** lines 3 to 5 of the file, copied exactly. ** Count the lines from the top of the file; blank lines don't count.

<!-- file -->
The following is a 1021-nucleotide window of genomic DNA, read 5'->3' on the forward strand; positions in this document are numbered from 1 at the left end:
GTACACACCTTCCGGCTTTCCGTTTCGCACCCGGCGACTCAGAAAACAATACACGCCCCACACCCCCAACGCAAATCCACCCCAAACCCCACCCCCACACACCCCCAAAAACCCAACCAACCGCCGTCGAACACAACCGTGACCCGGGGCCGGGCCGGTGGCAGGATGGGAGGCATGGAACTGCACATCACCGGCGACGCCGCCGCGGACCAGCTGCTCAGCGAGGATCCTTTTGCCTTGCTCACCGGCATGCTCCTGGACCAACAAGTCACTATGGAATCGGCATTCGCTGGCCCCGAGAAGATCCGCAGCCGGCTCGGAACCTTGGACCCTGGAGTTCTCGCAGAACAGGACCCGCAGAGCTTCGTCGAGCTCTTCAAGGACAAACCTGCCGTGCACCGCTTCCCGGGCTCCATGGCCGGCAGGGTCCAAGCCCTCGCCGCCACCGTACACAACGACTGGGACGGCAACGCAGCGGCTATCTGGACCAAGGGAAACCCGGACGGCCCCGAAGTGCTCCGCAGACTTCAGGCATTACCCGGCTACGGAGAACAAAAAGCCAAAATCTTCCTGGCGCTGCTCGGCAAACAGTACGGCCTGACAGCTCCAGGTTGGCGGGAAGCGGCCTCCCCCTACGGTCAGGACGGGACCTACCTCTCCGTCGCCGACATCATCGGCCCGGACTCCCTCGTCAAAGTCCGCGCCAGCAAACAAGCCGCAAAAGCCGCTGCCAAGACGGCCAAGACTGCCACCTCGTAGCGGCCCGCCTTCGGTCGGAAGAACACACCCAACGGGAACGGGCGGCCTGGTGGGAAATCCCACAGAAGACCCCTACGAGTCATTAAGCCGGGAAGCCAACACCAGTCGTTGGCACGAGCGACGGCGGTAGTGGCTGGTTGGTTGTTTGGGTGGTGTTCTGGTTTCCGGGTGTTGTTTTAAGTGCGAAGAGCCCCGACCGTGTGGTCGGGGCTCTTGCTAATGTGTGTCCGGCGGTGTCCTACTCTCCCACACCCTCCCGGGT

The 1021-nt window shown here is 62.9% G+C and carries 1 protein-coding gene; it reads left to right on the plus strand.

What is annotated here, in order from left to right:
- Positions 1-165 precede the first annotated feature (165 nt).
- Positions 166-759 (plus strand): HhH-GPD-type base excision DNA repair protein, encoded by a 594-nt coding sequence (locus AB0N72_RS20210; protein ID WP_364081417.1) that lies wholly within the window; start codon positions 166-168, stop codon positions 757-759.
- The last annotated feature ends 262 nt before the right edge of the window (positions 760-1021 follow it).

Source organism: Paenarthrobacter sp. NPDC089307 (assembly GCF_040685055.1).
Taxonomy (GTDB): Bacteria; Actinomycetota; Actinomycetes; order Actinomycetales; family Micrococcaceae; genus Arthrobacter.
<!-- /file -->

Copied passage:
The 1021-nt window shown here is 62.9% G+C and carries 1 protein-coding gene; it reads left to right on the plus strand.

What is annotated here, in order from left to right:
- Positions 1-165 precede the first annotated feature (165 nt).